Students will be able to:
- Evaluate savings accounts offered by various banks.
- Calculate interest earned using the simple interest formula.
- Analyze the return a higher yield savings account.
In this personal Finance Activity students will use Mint, a real-world personal finance app, to follow Isaiah throughout the year and learn about savings accounts and interest.
For students to be able to access Mint successfully, they must use the same computer or device every time they access Mint. Otherwise, they will be forced to re-create a new account.
Paid advertisements appear in Intuit Mint. The Council for Economic Education does not endorse or evaluate the advertised product, service, or company, nor any of the claims made by the advertisement.
Prior to introducing students to Mint, we recommend teachers read through the Curriculum Orientation (Section 1) to get acquainted with each activity and complete the Curriculum Orientation (section 2) before having your students complete Curriculum Orientation and the Intro Activity. This simulation reinforces savings and interest. Before starting the Mint activity, students should know the following:
- The definition and concept of interest when earned from savings account.
- Individuals can benefit from depositing in a higher interest rate account.
- Banks compete by offering different terms for their savings accounts. Consumers can evaluate multiple banks to maximize their return.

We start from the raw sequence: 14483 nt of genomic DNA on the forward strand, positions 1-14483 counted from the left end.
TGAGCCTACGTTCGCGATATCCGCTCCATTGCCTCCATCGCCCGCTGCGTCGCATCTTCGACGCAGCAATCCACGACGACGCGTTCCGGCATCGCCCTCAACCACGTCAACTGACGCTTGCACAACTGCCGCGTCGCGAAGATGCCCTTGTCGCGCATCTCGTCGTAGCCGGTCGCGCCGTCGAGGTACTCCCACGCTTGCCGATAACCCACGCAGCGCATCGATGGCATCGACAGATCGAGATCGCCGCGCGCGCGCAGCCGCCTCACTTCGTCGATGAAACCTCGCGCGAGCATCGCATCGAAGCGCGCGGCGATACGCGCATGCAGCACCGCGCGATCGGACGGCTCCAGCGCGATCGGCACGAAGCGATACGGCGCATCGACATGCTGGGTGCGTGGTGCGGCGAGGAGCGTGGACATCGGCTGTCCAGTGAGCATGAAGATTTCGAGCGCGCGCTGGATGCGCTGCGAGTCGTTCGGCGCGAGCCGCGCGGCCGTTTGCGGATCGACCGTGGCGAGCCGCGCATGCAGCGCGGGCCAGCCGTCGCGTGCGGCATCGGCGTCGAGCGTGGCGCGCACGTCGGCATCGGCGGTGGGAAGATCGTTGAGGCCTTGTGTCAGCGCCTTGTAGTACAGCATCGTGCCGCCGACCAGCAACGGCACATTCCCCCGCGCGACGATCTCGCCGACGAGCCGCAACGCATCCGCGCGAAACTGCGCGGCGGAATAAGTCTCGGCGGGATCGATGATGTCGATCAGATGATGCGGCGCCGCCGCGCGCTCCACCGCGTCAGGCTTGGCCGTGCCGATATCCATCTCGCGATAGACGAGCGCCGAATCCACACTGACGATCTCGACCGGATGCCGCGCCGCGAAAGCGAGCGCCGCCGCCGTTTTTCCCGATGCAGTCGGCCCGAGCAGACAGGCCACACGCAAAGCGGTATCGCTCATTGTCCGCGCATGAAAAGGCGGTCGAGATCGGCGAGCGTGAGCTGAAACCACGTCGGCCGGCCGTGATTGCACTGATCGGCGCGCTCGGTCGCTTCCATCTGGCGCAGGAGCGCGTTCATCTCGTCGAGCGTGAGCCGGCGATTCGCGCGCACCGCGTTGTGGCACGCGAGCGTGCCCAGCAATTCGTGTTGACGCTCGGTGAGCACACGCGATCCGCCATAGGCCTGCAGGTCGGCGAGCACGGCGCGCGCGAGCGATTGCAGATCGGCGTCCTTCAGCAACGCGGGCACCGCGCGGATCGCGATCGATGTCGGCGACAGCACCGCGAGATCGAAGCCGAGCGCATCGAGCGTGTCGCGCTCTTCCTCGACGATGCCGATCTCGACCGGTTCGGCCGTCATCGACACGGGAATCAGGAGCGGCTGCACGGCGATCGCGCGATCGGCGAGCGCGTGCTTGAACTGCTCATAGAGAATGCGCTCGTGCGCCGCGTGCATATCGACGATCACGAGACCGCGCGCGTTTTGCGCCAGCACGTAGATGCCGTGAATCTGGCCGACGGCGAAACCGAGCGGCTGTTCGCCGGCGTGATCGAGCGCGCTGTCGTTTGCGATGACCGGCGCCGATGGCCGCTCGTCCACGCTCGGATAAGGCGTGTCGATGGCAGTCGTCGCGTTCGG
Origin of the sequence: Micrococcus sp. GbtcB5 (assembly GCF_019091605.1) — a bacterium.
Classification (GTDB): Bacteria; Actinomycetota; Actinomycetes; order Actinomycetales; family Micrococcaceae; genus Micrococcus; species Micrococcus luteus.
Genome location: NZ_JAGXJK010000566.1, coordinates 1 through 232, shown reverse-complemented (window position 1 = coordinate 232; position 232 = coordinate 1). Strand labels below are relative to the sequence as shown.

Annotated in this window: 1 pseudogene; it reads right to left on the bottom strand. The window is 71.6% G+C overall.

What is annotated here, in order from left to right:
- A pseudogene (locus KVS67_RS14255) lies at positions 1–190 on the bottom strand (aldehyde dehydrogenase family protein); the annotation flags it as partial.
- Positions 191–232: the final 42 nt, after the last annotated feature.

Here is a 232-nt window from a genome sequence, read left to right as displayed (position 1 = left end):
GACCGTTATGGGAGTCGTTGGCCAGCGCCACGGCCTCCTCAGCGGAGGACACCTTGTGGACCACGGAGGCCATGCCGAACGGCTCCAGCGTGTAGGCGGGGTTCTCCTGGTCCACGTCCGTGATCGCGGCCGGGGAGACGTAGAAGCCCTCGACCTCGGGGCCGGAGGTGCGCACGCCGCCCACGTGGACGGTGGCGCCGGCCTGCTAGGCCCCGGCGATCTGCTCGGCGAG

Students will do the following in this activity:
- Go to Mint.com
- Login using the directions in Curriculum Orientation (section 2) as the fictional user, Isaiah.
Upon logging into Mint:
- Students navigate from the Dashboard main tab to the following tabs:
- Savings Account, found by clicking on “My Savings” on the dashboard under Accounts.
- Ways to Save
- Students will complete questions on the Comparing Savings Account Activity.
- Comparing Savings Accounts
Additionally, the following reflection question is given to conclude and assess.
A new bank is opening in your city. On the sign out front, in big letters, it reads:
“New Customers: 3.5% APY on Savings Accounts! Only for the first 6 months, then the APY adjusts to 0.25% APY”
For Scott, who plans to save for many years, is this a good offer? Why or why not?
Presenter: Tawni Hunt-Ferrarini